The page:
As I say there was no road down to Chinamen’s Beach, there wasn’t even a footpath, you just sort of went down and crawled up and then later on they cut a big slice off our garden and cut down our cypress trees to make the road. We hated the road, we hated it, and then cars used to go down – that was the beginning of cars going down to the village. The road didn’t go down to the beach it went down to the covered steps, there were stones steps cut in the rock, and we went down the steps. I remember that very clearly. They were always covered with sand and there was a very strong smell of lantana, which was always encroaching on the steps.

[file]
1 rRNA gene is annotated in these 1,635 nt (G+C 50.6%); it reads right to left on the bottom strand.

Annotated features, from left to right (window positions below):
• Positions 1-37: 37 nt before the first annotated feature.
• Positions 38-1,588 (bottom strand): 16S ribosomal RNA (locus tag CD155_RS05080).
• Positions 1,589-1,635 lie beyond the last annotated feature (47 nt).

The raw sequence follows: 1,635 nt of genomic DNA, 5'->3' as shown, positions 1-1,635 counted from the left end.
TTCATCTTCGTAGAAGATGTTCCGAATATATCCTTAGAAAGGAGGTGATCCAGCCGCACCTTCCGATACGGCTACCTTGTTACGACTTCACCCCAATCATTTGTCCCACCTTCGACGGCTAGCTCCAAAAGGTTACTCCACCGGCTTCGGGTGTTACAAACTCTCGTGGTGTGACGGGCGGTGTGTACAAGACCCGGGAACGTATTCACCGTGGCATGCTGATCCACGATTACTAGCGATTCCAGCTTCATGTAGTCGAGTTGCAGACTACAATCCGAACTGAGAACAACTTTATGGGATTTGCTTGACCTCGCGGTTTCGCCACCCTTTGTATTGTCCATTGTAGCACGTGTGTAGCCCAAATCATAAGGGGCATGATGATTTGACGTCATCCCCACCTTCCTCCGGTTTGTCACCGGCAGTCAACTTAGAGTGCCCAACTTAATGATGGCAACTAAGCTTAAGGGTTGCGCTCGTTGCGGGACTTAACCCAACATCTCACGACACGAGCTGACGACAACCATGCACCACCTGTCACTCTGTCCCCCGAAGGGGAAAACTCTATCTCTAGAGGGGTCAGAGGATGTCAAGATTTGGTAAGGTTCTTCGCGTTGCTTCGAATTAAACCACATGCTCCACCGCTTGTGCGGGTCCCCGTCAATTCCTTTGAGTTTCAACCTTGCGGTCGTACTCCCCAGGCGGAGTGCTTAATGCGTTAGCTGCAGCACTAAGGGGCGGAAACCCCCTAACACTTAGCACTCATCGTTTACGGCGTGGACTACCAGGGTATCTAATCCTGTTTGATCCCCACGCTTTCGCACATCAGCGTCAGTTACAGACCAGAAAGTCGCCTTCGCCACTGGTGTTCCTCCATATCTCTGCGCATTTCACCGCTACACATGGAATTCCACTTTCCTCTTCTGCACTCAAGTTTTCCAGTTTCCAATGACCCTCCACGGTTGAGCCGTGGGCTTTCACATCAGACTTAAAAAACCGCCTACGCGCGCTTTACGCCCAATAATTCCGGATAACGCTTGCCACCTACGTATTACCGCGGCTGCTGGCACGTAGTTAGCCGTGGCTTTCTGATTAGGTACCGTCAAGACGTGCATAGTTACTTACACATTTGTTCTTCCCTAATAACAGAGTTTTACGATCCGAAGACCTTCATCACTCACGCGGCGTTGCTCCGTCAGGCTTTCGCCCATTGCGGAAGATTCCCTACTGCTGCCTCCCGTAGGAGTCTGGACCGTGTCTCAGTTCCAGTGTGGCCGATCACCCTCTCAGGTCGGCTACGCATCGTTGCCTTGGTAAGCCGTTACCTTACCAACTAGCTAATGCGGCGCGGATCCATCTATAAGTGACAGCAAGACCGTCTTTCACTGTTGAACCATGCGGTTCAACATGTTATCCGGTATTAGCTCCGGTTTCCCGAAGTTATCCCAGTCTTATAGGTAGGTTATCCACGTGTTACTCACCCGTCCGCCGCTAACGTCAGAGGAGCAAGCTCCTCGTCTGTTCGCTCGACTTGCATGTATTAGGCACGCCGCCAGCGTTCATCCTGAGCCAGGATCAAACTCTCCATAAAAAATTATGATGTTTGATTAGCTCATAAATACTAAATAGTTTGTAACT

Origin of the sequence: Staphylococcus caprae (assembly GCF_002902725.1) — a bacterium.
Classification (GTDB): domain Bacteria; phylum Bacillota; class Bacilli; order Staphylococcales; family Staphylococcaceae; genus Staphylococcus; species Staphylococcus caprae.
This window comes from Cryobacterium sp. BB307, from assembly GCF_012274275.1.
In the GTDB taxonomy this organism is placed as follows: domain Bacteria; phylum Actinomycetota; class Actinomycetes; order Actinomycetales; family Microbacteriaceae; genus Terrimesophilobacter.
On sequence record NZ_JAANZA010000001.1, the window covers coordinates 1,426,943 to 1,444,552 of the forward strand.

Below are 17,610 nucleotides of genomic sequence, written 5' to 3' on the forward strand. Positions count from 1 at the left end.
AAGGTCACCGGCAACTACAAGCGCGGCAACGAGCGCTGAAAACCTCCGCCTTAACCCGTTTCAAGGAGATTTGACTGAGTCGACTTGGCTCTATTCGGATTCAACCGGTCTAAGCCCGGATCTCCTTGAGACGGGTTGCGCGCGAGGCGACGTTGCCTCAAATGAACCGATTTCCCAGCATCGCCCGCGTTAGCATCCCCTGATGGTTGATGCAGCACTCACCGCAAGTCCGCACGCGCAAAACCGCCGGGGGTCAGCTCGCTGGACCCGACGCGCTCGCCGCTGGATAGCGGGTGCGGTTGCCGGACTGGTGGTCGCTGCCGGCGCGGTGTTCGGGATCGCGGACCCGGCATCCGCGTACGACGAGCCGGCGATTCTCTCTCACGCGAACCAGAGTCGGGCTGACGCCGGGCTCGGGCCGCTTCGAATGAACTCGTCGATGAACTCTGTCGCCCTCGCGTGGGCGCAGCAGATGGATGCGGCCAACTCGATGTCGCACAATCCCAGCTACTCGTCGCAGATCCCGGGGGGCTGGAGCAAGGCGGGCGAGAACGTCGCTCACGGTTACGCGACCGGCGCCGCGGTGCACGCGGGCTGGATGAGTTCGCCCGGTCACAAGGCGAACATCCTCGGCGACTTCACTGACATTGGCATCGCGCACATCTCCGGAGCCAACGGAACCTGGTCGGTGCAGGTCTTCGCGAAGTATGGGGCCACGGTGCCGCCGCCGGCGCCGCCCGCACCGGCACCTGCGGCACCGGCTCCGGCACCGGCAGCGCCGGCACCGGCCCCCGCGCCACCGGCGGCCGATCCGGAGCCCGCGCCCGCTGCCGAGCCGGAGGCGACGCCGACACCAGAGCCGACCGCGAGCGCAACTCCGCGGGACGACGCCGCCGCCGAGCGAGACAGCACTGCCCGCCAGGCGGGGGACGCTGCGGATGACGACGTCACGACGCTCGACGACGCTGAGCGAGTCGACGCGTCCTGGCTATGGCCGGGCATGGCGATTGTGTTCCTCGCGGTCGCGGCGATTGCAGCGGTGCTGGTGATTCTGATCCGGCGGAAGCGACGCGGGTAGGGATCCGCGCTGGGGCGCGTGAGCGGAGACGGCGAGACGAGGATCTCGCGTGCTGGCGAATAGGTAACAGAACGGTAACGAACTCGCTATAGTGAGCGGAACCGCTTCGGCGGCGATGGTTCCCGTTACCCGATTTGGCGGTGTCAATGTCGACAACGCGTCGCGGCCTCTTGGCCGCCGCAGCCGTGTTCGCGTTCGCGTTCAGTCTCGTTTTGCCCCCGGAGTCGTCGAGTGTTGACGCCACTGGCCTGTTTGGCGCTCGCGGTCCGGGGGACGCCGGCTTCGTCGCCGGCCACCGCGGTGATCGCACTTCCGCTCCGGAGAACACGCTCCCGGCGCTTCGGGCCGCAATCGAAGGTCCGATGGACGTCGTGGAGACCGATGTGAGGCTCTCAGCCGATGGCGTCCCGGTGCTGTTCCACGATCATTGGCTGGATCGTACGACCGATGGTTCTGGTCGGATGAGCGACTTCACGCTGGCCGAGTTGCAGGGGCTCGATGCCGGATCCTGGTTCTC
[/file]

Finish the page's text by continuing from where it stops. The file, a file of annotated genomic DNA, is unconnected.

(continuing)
When you got down there, there was just nothing, it was just the beach. The only place down there was the Armitages’ place, it was called ‘Shellcove House’, a lovely old stone house with fields round it, and Mrs. Armitage had a cow and there were lovely smells, and wood-smoke and milk scalding. The first time I ever smelt this wonderful rancid scent of the datura tree the one with big white bells on it and a marvelous scent.
We used to go there a lot but we were a bit frightened of Mr. Armitage he was rather short tempered, he used to shout at us, but we loved Mrs. Armitage she was at school with my mother actually. She was very big, and she had a very sweet smile and when she laughed she shake all over. (laughter).